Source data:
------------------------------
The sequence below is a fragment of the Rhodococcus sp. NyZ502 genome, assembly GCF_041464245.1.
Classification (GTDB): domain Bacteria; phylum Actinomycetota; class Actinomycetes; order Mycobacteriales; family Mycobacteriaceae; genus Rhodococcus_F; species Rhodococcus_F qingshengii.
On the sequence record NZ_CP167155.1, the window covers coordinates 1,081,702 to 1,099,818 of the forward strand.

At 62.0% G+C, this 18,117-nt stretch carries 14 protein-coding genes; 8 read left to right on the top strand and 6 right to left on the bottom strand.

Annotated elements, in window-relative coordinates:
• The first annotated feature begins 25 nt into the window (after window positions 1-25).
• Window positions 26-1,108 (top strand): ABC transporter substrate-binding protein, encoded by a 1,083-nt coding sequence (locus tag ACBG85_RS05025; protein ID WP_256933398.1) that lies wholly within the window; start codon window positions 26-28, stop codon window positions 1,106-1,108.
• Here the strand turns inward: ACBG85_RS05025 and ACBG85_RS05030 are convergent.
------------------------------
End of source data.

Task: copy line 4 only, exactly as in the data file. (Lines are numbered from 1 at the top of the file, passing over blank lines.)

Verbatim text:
At 62.0% G+C, this 18,117-nt stretch carries 14 protein-coding genes; 8 read left to right on the top strand and 6 right to left on the bottom strand.